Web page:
In picking the US to launch initial public offerings rather than their home market, Chinese technology companies Alibaba and Weibo are opting for maximum visibility and access to capital.
Alibaba, an e-commerce giant that blends elements of Google, eBay and Amazon, confirmed its plans Sunday to launch a US listing. US press reports have said the offering could be as big as $15 billion, which would make it the largest Chinese IPO ever and the biggest since Facebook's in 2012.
Weibo, considered the Chinese version of microblogging site Twitter, said Friday it planned a US offering to raise $500 million.
A third Chinese technology company, JD.com, an online retailer and a smaller competitor of Alibaba, in January filed to launch its own IPO in the US for up to $1.5 billion.
The listings have sent a charge through Wall Street, where new offerings through January and February are at their highest level since 2000, just before the Internet bubble burst, according to Renaissance Capital.
Investors are "salivating" over Alibaba, the best known of three companies, said Mace Blicksilver, director of Marblehead Asset Management.
For Alibaba, a New York listing allows it to avoid an offering on the Hong Kong Stock Exchange, which balked at efforts by founders and senior management to retain control over the board by issuing dual classes of stock.
But the US listing also means the company "will have access to the most liquid market in the world, where investors surely prefer to buy stock minted on Wall Street rather than in Hong Kong," said Gregori Volokhine, president of Meeschaert Capital Markets.
A US listing sends a message to investors that "we are international, even though most of our business is in China," said Jack Gold, president of the research firm J. Gold Associates.
Gold said a US listing could also enable the companies to grow more easily.
"The Internet these days is about growing by acquiring other companies," Gold said. "It's easier to pick up other companies while being US-listed than Chinese-listed."
Chinese IPOs' poor record
Scores of Chinese companies have gained US market listings in the past decade, the number of Chinese IPOs peaking in 2010 with 39 offerings, according to data from Dealogic.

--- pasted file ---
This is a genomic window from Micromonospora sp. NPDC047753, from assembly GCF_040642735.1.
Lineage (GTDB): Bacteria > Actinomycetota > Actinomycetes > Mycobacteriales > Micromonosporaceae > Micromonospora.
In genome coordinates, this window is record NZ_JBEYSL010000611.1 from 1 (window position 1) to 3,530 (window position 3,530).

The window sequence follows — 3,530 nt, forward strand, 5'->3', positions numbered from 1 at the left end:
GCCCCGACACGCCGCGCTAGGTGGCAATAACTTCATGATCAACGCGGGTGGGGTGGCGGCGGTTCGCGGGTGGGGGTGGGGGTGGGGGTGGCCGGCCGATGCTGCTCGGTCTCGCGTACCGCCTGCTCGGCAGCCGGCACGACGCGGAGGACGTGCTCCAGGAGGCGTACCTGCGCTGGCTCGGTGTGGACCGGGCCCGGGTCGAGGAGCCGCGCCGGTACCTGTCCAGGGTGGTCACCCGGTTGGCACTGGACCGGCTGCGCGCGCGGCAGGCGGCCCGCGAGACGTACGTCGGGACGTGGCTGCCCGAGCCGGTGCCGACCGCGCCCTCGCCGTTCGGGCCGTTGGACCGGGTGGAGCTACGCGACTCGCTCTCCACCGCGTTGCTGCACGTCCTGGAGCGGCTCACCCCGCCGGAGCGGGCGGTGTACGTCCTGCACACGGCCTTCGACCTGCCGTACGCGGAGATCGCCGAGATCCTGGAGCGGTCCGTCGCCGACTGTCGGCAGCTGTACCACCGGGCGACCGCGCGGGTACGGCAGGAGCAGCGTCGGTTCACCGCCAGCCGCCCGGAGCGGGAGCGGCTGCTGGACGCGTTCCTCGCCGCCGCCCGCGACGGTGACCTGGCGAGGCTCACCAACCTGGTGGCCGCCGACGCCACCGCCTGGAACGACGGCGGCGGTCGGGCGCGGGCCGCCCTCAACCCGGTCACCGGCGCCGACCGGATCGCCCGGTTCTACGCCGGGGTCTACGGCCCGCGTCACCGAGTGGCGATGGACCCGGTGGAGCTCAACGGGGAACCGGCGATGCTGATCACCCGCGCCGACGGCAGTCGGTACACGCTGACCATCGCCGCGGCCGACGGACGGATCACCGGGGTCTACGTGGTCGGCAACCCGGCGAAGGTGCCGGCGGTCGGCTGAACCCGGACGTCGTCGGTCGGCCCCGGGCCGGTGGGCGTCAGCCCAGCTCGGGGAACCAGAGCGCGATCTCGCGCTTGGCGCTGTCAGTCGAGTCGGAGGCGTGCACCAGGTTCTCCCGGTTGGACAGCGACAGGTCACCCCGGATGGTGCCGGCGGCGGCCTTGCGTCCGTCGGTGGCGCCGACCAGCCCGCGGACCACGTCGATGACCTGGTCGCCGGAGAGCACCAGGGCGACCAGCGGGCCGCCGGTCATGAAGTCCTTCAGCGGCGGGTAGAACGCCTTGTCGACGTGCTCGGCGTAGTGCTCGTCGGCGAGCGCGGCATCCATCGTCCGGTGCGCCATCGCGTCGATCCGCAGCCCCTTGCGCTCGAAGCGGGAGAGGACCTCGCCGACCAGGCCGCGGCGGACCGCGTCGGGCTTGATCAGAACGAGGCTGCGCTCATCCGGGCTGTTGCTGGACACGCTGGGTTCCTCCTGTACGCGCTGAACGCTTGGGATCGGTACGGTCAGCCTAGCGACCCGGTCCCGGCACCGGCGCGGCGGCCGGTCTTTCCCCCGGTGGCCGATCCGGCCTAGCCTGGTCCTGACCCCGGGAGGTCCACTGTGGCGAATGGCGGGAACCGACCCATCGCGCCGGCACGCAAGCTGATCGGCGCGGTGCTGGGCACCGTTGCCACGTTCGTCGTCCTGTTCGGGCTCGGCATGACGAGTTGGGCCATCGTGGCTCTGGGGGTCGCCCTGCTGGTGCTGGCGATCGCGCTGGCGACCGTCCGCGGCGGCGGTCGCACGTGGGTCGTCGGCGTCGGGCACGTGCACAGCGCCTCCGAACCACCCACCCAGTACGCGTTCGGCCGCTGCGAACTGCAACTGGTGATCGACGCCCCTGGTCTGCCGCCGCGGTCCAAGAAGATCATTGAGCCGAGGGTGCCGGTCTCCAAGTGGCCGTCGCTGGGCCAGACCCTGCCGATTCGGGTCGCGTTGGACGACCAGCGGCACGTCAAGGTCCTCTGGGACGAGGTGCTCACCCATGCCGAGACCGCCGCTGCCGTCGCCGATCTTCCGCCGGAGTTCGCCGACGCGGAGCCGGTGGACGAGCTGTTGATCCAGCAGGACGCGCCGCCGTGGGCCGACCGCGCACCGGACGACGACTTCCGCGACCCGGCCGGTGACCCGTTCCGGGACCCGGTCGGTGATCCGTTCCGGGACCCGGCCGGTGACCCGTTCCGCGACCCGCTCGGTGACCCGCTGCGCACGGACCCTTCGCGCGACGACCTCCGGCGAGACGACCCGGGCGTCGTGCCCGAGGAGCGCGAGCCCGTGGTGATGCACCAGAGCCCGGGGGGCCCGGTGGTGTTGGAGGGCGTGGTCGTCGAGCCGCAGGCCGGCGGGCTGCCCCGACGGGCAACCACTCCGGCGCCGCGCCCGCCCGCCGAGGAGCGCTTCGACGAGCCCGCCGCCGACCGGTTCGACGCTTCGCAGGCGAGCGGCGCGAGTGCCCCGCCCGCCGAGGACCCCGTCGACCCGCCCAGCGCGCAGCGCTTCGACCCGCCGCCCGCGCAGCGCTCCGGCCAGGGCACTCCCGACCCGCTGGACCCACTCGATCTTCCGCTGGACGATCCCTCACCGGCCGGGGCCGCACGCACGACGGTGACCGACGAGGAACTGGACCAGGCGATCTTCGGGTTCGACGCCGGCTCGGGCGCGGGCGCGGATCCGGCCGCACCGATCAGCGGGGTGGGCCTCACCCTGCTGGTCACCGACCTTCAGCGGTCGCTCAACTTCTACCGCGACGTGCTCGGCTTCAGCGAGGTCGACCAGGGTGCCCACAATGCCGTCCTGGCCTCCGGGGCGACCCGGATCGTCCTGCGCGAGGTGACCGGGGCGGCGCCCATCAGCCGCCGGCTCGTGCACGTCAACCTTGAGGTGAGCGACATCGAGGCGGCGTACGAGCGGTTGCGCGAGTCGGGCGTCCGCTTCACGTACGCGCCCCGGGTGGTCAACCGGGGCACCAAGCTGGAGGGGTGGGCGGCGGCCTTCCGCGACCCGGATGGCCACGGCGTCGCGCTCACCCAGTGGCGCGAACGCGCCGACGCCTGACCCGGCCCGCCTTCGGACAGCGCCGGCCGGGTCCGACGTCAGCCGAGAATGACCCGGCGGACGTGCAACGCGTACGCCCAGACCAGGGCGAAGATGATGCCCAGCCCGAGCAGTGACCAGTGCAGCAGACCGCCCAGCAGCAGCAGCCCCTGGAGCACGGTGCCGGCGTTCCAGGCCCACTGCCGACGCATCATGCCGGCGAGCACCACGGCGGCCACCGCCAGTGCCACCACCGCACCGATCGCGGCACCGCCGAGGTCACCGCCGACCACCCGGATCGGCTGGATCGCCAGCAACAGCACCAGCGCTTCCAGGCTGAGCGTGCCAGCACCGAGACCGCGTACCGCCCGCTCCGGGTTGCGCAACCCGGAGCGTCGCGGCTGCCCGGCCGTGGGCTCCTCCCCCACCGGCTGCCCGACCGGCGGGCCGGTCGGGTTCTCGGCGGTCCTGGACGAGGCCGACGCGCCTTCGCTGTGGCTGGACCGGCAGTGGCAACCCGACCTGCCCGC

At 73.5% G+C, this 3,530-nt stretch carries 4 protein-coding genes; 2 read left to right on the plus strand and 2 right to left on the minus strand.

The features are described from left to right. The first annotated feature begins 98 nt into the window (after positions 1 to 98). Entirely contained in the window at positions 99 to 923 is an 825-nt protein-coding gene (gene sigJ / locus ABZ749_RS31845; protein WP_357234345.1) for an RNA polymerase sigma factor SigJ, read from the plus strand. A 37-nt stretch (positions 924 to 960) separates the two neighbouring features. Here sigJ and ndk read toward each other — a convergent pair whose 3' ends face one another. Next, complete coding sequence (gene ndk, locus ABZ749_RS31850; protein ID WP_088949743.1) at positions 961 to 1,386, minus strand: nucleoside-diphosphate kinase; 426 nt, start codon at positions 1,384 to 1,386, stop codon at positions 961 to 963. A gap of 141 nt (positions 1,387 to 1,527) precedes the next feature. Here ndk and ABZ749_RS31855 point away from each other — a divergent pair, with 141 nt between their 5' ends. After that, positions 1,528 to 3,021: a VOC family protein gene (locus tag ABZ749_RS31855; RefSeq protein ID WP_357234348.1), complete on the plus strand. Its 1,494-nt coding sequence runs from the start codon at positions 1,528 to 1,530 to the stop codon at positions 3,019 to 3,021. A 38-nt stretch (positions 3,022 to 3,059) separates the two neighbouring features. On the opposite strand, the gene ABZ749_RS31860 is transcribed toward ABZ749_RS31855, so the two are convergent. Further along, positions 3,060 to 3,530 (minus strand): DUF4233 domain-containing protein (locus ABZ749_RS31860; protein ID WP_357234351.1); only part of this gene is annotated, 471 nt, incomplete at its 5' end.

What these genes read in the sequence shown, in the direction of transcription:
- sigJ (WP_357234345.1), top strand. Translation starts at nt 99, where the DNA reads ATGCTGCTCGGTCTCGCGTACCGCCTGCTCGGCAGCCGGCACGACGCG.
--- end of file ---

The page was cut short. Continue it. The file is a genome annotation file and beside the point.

But they sank to just two in 2012, amid investor distrust after numerous accusations of fraud and other ills, which led to plunging share prices and forced delistings.
Such problems were particularly acute in cases of "reverse mergers" in which Chinese companies bought publicly-traded but essentially defunct US companies, taking a backdoor route to a public listing.
Blicksilver said investors are skeptical about small names, but that a big blue chip company like Alibaba will get the benefit of the doubt.
"Certainly that's been a problem in the past," Gold said of the Chinese listings. "But there have been other Chinese companies—Lenovo comes to mind—that have done OK in this regard. We'll have to see."
"It certainly could be a problem, especially if you assume, as most assume, that the Chinese government has their hands in pretty much all the big companies over there."
Another flashpoint could be concerns about allowing Chinese Internet companies to benefit from open US markets at the same time that Beijing blocks Facebook, Twitter and other US giants to the massive Chinese market.
"They want the best of both worlds," said Trip Chowdhry, an analyst at Global Equities Research. "If these companies from China want to raise money from the US, it would be fair in the spirit of capitalism that they open their market."
"This is hypocritical and not in the spirit of real capitalism."
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